You will need to prepare three forms (which are attached to this message):
Who can I call on Election Day if I’m prevented from exercising my right to vote?
Call the Election Protection hotline at 1-866-OURVOTE (1-866-687-8683)
Disability Rights Network of Pennsylvania
Voting is your right. Don’t leave the polls without voting!
Your vote matters — but only if you use it!
Get ready to exercise the right to vote – and to protect your neighbors’ legal franchise to participate in the Presidential Election – by having these important resources at hand.
National voter information / voting problems hotline
Check your Pennsylvania voter registration information
Find your polling place
Pennsylvania Voters are NOW required by law to present photo identification in order to vote.
Don’t have ID? We can help!
How to Get Your No-Cost Penn DOT Voter ID
Join the Protect Our Vote Coalition at the Voter ID Collective Action
Wednesday, April 18th at NOON
Downtown DMV License Center
708 Smithfield Street, Pittsburgh 15222
Information contact: Celeste Taylor
412-670-0937 firstname.lastname@example.org http://www.everybodyvote.org
Who should come?
All defenders of voting rights to including those who need ID or want to help people get ID. Please direct or help transport people in need of ID to this event. We also will need volunteers & supporters to assist, observe, and talk with people who are coming to the DMV center in order to get the free photo ID they will need in order to vote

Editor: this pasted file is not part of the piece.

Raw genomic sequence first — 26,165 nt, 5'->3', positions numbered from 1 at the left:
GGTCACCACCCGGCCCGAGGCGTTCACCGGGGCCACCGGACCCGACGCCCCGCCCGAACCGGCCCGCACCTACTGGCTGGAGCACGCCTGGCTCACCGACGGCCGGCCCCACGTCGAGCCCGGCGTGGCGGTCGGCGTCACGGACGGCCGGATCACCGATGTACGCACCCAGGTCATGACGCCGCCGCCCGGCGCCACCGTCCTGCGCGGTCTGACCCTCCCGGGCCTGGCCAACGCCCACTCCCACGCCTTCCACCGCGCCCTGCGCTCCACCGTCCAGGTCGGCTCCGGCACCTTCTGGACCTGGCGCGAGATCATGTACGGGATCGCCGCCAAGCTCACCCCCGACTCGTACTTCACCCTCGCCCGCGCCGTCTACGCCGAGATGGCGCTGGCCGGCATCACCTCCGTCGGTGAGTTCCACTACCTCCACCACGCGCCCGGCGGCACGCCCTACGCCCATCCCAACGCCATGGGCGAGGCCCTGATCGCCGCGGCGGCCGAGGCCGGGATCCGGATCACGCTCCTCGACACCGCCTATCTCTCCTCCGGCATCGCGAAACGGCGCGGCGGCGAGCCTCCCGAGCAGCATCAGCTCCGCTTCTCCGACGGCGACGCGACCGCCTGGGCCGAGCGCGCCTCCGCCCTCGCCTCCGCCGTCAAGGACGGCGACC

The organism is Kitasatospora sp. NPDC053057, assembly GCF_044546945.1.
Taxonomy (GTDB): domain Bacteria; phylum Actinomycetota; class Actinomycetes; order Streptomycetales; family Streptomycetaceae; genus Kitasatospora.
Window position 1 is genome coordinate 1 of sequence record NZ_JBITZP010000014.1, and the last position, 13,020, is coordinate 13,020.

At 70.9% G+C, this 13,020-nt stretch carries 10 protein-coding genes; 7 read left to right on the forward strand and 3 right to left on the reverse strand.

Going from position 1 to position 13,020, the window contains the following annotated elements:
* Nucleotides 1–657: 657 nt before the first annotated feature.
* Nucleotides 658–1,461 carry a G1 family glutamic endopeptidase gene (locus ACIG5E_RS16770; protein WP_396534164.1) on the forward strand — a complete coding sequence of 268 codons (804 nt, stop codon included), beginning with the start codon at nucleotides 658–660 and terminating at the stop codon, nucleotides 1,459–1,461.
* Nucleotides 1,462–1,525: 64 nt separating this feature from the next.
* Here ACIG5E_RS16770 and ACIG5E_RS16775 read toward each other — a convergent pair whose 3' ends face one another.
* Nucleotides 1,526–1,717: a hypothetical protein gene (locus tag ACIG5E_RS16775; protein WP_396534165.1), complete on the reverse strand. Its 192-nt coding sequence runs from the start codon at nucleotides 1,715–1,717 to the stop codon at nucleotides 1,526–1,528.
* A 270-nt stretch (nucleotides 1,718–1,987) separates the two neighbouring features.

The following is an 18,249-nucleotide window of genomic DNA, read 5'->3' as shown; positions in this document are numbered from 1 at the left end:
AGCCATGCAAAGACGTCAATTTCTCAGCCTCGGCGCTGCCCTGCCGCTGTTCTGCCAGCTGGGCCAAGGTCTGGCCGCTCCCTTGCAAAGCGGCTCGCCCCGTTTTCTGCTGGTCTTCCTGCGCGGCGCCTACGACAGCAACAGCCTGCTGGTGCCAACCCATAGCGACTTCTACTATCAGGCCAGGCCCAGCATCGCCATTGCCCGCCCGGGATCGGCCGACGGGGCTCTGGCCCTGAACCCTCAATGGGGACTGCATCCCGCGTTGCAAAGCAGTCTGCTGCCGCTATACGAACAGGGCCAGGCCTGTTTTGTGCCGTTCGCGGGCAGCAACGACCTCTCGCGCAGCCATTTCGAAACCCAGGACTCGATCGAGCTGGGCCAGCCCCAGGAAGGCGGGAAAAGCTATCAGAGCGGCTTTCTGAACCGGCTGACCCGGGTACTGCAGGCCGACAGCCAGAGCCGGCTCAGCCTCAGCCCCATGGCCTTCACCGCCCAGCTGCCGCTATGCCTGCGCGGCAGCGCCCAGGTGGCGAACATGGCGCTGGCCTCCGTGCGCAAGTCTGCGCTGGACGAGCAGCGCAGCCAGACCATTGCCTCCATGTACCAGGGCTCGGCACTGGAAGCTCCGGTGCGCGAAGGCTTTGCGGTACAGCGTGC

What if I don’t have those items to get my ID? Please come anyway! Volunteers will be onsite to talk with people who are coming to the PennDOT/DMV center to get the free photo ID they will need in order to vote.
What do I need to get the free non-driver photo ID? Please turn sheet over for detailsTo vote under the new law, you must present one of the following forms of ID:
A current Pennsylvania driver’s license, or one that expired after Nov. 2011 A current Pennsylvania photo ID issued by PennDOT, or one that expired after November 2011 A current U.S. Passport A U.S. military or Pennsylvania National Guard photo ID
NOTE: it must include “designation that the expiration date is indefinite” A U.S. government-issued photo ID (agency employee, armed services, etc.) A current employee photo ID issued by a Pennsylvania county, city, township, town, or borough A current student photo ID issued by a Pennsylvania college or university
NOTE: only ID’s containing an expiration date can be used A current photo ID issued by a licensed nursing, personal care or assisted living facility (note that only ID’s containing an expiration date can be used)
For any of these ID’s, the person has to look like the person in the picture, and the name on the ID has to “substantially conform” to the name on the voter registration record. Both of these may be problems for some people.
If the person does not have one of these ID’s, they will have to obtain an ID from Penn DOT. In order to do so, they must produce an original Social Security card and one of the following types of identification: An original birth certificate that has a “raised seal.”(can’t use a photocopy or a hospital registration) U.S. citizenship certificate Naturalization certificate Valid U.S. passport.